In the midst of World War II—likely a bit before all of our times—Lockheed (now Lockheed Martin) funded a highly creative group of engineers, focused on developing the next generation of aircraft. Shrouded in secrecy, the project turned out concepts that continue to influence the aircraft at which we still marvel today.
And which, with all likelihood, continues to secretly burn the midnight oil constructing concept craft that will provide the transport of tomorrow.
The project, according to Wikipedia’s entry, was affectionately dubbed the “Skunk Works,” after a popular comic of the day:
The term “Skunk Works” came from the Al Capp comic strip Li’l Abner, which was popular in the 1940s. In the comic, the “Skonk Works” was a backwoods still operated by Big Barnsmell, known as the “inside man at the Skonk Works”. In his secret facility, he made “kickapoo joy juice” by grinding dead skunks and worn shoes into a smoldering vat.
So why the history lesson? Did I change the blog focus to have more of a Lost Oregon vibe?
No. But, tarry a moment longer, gentle reader. Bear with me. Please allow me to explain.
Why, in the name of all things AJAX-y, would I ever try to equate this sort of old-school aircraft engineering concept with anything occurring in the Web 2.0 world of today?
Because, I’ve long held the opinion that Portland-based Vidoop—with its hires like Scott Kveton and Chris Messina coupled with its continued incubation of some very cutting edge projects—is well on its way to creating Skunk Works 2.0.
And Kveton and Messina aren’t alone. Vidoop has hired up a laundry list of talent. A list that bled Tulsa dry and caused them to look for other markets. And now, they’ve been hiring a very intelligent group of folks here in Portland.
But what Vidoop is doing with those people is as interesting as any of the projects on which they’re working.
You see, Vidoop is giving them space. Giving them free reign. Giving them autonomy. And allowing them to be creative. Or to continue the creative works that they may have been pursuing elsewhere.
Only they’re giving them more resources with which to work.
And today, they formalized that ad hoc effort of the last 4-6 months a bit more with the announcement of Vidoop Labs.
Still not making the Skunk Works connections? Well, the intuitive leap becomes far less difficult when you consider this little snippet (also from the Wikipedia “Skunk Works” entry):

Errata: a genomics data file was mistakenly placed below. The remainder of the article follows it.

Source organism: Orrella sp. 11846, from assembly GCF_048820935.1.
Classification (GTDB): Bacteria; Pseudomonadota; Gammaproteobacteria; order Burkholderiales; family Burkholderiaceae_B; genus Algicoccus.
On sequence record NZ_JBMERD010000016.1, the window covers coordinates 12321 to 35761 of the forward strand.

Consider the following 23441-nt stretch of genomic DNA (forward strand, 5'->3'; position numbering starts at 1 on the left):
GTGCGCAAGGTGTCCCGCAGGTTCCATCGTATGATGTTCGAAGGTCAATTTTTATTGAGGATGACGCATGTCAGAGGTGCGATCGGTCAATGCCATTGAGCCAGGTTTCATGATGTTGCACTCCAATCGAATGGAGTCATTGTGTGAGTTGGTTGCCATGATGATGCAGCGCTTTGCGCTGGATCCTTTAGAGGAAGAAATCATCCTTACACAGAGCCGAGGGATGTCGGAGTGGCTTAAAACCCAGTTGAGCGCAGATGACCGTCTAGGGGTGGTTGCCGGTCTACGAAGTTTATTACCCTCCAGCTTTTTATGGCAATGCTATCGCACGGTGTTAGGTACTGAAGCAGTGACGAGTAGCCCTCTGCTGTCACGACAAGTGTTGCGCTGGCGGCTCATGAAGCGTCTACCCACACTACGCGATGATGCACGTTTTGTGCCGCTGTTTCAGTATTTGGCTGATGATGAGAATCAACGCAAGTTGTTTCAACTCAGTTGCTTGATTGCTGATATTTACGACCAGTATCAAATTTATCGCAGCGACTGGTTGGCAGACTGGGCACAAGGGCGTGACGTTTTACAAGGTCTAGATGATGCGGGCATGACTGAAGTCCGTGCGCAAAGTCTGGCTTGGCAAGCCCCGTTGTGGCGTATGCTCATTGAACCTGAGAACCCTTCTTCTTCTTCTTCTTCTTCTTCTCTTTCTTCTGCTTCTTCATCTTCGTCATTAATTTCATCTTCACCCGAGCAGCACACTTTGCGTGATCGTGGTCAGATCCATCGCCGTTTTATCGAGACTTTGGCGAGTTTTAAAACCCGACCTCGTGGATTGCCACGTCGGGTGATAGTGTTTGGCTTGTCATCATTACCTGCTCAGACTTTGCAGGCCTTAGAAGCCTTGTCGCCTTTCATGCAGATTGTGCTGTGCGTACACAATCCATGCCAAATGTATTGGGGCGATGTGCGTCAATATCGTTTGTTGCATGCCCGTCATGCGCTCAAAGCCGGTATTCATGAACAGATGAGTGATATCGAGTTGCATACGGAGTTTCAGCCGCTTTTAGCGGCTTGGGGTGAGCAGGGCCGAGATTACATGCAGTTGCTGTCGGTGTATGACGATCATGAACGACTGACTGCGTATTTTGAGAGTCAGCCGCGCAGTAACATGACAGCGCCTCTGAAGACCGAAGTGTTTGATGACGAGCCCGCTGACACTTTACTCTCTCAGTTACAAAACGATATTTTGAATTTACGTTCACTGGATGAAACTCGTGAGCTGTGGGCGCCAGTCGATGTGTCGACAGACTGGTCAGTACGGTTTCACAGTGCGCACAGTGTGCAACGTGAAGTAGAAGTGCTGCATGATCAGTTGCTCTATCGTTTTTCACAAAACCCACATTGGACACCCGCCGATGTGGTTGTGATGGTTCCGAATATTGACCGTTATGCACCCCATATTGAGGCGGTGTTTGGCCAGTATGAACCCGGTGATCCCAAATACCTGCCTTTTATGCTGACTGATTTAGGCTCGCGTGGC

[Skunk Works was an] organization given a high degree of autonomy and unhampered by bureaucracy, tasked with working on advanced or secret projects.
Ah ha! Now, it’s starting to work.
Vidoop is clearly pursuing something unique. A Skunk Works of its own. A development organization that pushes the envelope for the Open Web. That dreams up what could be. That lives free of the bureaucracy that tends to hamper more thoughtful and progressive projects. That seeks to fund and feed those projects that may not otherwise get the care and feeding they deserve.
And that’s happening right here in Portland.
And with the launch of Vidoop Labs, the Vidoop folks have begun formalize an umbrella for the projects already underway:
Today we are launching Vidoop Labs as a central place where we will be showcasing existing and future technology projects that we believe will help take the Internet and its users to a better place. Since most of these projects are open source in nature, I’d like to encourage everyone to get some code on their hands. We are all in this together!
Now, granted, one major difference between the original Skunk Works and Vidoop Labs is the veil of secrecy. Vidoop Labs is churning quickly and fairly transparently, if the Emailtoid to EAUT progression is any indication.
And I expect that trend to continue.
Not to get all Pollyanna, but man, what a great experiment.
Get a bunch of smart people in a room. And let them create. Let them do what they do best. And see what comes of it.
Not knowing, at the outset, what you’re going to get. But having utmost confidence that the team will deliver something creative, well engineered, and valuable.
If that’s not the kind of work I’d like to see happening in Portland, I don’t know what is.